"We can score on any given night," Paul said. "As long as we defend, we give ourselves opportunities to win."

They should have a great opportunity to beat the Kings, who have won only one of their 11 road games. That includes a 116-81 drubbing at the hands of the Clippers on Dec. 1.

Sacramento (8-17) did manage to end a five-game losing streak with a 131-127 home win over Golden State on Wednesday, getting 24 points from DeMarcus Cousins and 23 from Aaron Brooks to help hold off a late Warriors rally.

"We showed a little bit of character and fired back," Brooks said.

Tyreke Evans missed his second straight game with a knee problem and his status is unclear for Friday.

Kings hire VP of professional development

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AP

Kings hire VP of professional development

It’s been a summer of change for the Sacramento Kings. A roster upheaval has 10 new players vying for minutes once training camp opens on Tuesday. The coaching staff has been bolstered and fresh blood was added to the front office in the form of analytics guru Luke Bornn and assistant general manager Brandon Williams. On Thursday, one more piece to the puzzle was brought in to help develop the team’s young core.

With the hiring of Galen Duncan as the franchise’s new Vice President of the Kings Academy and Professional Development, Sacramento is making a major investment in the future of their team.

According to the team’s official press release, “Duncan is responsible for implementation of the Kings Academy program, a developmental, player-centric curriculum aligning multi-faceted organizational philosophies and ideals to help athletes mature into well-rounded professionals. Under Duncan’s oversight, Kings Academy will augment on-court progress with access to practical material and experiences that help balance on-court priorities and personal responsibilities with opportunities to become impactful contributors in the community.”

After 10 years with the Detroit Lions, Duncan is making the jump to the NBA game. He’s already had a taste of the league, working with the league office as part of the NBA Rookie Transition Program.

With five rookies and another four sophomores on the roster, the Kings are investing in a seasoned mentor and life coach. Armed with a Ph.D. in health psychology from Walden University, Duncan will aid the players in everything from finding an apartment to dealing with the stress of life as a 19-year-old millionaire with no experience paying a bill.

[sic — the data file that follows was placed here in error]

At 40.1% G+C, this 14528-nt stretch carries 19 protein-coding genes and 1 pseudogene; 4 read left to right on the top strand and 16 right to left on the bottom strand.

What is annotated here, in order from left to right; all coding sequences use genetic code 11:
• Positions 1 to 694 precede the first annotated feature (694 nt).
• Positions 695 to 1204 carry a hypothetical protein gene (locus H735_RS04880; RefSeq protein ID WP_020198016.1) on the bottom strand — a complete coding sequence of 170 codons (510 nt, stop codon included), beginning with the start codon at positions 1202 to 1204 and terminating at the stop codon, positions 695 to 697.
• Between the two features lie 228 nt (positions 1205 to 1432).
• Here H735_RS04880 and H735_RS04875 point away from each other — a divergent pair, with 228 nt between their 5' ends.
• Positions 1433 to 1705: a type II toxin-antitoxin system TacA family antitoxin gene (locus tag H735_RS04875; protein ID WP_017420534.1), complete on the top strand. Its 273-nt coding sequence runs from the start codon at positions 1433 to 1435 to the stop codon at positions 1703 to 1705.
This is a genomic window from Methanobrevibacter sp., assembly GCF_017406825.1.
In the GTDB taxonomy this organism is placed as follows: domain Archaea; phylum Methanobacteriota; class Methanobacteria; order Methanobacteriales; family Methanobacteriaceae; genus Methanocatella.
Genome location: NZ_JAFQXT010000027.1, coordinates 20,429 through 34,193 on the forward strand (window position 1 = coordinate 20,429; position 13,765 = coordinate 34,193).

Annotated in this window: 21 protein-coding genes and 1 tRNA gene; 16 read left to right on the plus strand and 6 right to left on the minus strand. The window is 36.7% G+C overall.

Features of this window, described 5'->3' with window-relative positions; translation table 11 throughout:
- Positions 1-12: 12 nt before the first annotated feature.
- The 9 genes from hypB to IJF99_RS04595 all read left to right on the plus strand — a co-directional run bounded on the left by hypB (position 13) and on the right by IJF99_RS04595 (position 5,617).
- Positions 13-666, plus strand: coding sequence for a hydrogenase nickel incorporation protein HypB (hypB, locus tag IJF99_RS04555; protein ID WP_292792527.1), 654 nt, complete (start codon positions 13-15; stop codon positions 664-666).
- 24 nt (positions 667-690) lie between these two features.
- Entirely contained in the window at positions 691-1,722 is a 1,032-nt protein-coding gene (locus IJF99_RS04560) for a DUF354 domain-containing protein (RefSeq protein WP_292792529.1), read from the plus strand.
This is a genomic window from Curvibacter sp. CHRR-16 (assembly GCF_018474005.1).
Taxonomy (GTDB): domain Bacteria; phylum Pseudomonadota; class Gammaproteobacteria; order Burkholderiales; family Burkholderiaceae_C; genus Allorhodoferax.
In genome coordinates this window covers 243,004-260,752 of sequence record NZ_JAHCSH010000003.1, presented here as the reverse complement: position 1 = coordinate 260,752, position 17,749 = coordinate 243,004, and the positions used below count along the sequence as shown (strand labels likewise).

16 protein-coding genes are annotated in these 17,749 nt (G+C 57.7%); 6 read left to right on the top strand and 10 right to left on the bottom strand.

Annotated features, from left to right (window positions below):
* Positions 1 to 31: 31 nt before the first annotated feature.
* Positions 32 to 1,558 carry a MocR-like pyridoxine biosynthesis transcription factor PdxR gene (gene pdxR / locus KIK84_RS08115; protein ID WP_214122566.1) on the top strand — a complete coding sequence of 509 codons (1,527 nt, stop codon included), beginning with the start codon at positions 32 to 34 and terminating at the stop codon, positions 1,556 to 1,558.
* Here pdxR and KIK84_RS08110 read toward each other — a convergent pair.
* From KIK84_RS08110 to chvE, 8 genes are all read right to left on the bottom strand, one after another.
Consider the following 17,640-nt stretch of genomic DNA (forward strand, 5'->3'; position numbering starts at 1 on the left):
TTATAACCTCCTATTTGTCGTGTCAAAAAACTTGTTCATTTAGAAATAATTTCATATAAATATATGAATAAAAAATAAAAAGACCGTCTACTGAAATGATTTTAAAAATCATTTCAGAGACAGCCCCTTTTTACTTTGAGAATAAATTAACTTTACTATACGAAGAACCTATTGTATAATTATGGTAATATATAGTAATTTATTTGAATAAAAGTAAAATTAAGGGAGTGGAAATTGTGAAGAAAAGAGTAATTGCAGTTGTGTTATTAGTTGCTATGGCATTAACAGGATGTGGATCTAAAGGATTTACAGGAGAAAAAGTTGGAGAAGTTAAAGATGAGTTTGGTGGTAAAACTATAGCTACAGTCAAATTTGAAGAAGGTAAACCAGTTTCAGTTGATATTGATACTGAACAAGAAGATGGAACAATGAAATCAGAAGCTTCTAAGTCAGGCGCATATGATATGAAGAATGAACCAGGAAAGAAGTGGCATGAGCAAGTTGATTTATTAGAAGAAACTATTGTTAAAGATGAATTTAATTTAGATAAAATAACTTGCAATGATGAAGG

“My passion has always been sports,” Duncan told NBC Sports California. “Sports has done wonderful things for me. I don’t care what level they’re at or how much money they make, I think there is something to learn and I have something to teach.”

With the Lions, he brought incoming rookie classes through everything from etiquette courses to teaching them how to tie ties. His goal is to transform a group of young men into professionals, who just happen to be professional athletes.

It’s not just about making a polished product for the media and general public. Duncan will work with players on a variety of personal issues, including money management, dealing with family and professional on-court performance.

“Unfortunately, sometimes family can be your worst enemy,” Duncan said. “But if structured correctly and if nurtured, I think the education goes beyond just the player. I think you have to educate the family as well about what they’re doing.”

The transition to the NBA game will be interesting for Duncan. He comes from a game where the incoming rookie class can be anywhere from 10-15 players. He hasn’t dealt with 19-year-olds at the NFL level and guaranteed contracts are new as well, but the job is very similar.

Sacramento has always had a support staff to help with the transition to the NBA game, but the addition of Duncan is a new level of commitment by the team. They have a huge group of young players and they are making an investment into their futures and the future of the franchise. It’s a clear step in the right direction.